aka Adventures in Fabric!
I love fabric. I love going into fabric stores; I love thinking of the possibilities of things to make, the colors, the textures!! Only brave souls can go with me in a fabric store (that means you, Roseann! ha) because I have to touch the fabric; yes, I cannot walk past certain fabrics without reaching out and feeling it between my fingers.
I’ve always wanted to sew. I’ve piddled around off and on my whole life with sewing. I’ve made things that are wearable; I’ve had the mistakes that (guiltily) got tossed. I’ve made Halloween costumes, baby clothes, crafts, curtains, but I’ve never really sewn as much as I wanted.
Sewing does not come easy to me (although I’m getting better). I am self-taught. Actually, I think everything I do (with the exception of stained glass) I have taken on without a class. My ex-mother-in-law in Texas is an excellent seamstress; over the time I was around her, she gave me some good advice about sewing. She’s one of those people who could sew with her eyes closed and still have whatever she’s working on come out perfect. Me? I wouldn’t dare sew with my eyes closed, but I get by.
I have also always done needlework: embroidery, crewel, counted cross stitch, but I have always, always wanted to quilt. Oh, I dabbled in it a bit- a little kit here or there, but nothing more than that. It was just a scary proposition, and I would talk myself out of it. It’s too expensive, you don’t sew that well, how would you ever figure it out, you don’t have the time, etc. Well, guess what! I have the time now, I have enough money, and now I have the fortitude and confidence to get started, so I did. I started out with machine quilting, meaning I'm doing the quilting with my sewing machine. Eventually, I will get into some hand quilting, which is something I'm very interested in.
My first project was a little mug rug. I love it! If you look closely, you will see all the mistakes I made. I am as proud of those mistakes as I am of the little rug itself. I learned something from every mistake I made and for me, that’s the best way to learn.
|Sorry it's sideways! Isn't it cute? I use it every day!|
I found this great website! Missouri Star Quilt Company… they are terrific! I've posted about them on Facebook before. Jenny, their ‘star’, makes these fantastic tutorials (see the links below). Jenny has inspired me so! She makes quilting not scary! And it’s not!! It is so much fun! Honestly, since I started playing with fabric, I've slept better and I’m not scavenging in the kitchen looking for snacks all the time (it’s a diet plan!!!). Once I started reading, watching, and learning about quilting, I discovered so many fabulous quilt sites online as well as blogs; it’s a whole, new, wonderful world for me!
I get emails from MSQC every day. They have wonderful fabric specials all the time and sure enough, I just had to order some. I've wanted to make small quilts – I call them pet quilts- to give to friends and donate to local vet clinics and rescue groups. They actually could also be used as baby quilts, and I do have friends who are becoming grandparents these days, so they would make good gifts. The other day, Jenny from MSQC posted a tutorial on a pillow/rag quilt (you can find it on the youtube link I posted). It was perfect! The seams are exposed; it’s supposed to look imperfect! What better quilt for a beginner!! So I washed and ironed all my little precut squares (called a ‘charm pack’) and started laying them out on the dining room table. My cat, Graycee, thought it was great fun to prance through the squares and offer her suggestions as to the layout and eventually, (while she was napping one afternoon), I got the layout the way I wanted it and headed to the sewing machine.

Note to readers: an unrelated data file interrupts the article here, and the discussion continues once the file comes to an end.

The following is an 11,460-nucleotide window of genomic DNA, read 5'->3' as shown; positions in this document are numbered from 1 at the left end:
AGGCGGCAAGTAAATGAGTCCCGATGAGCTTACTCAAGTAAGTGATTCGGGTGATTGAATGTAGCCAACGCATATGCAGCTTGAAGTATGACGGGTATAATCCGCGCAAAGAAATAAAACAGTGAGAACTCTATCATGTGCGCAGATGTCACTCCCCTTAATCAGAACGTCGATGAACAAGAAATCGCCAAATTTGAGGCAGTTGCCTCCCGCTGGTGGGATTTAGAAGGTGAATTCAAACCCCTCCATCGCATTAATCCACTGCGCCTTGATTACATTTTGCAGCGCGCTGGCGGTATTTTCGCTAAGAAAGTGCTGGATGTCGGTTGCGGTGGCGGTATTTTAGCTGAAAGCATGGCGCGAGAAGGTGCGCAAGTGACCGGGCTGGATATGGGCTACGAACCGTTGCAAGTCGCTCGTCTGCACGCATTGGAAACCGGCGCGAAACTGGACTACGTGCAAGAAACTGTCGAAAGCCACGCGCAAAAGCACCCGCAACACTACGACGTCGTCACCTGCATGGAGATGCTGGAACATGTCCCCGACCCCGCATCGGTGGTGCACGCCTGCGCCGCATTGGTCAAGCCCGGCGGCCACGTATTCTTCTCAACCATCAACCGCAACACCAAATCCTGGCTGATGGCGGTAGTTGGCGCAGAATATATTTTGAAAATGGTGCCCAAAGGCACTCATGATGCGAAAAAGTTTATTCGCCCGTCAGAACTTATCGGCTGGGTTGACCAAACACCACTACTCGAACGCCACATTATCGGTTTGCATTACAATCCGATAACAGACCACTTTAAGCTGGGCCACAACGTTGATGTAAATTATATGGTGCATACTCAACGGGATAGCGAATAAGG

This quilt is, as they say, easy-peasy. There were a few things I needed to focus on so that some squares were turned the right direction, etc. but as I had hoped, this quilt was great for a beginner. Just sew the squares together, stuff each little square with some polyester fiberfill, then close one row of squares by stitching the next row onto the quilt (watch Jenny’s tutorial for her great instructions). When you are done sewing the quilt together, you cut the exposed seams so they will fray a bit after you wash them, which is the look you’re going for.
I think my little quilt turned out quite well. Graycee did her job as quilt inspector and approved it, as well. These quilts are so fun, and I’m ready to begin on another one but first, I promised my hubby a mug rug. Happy quilting!!
|Here's the quilt as I was trying to decide on a layout.|
|This is the finished front.|
|This is the finished back.|
|Here's Graycee inspecting and approving.|
|This is a closeup of the frayed edges.|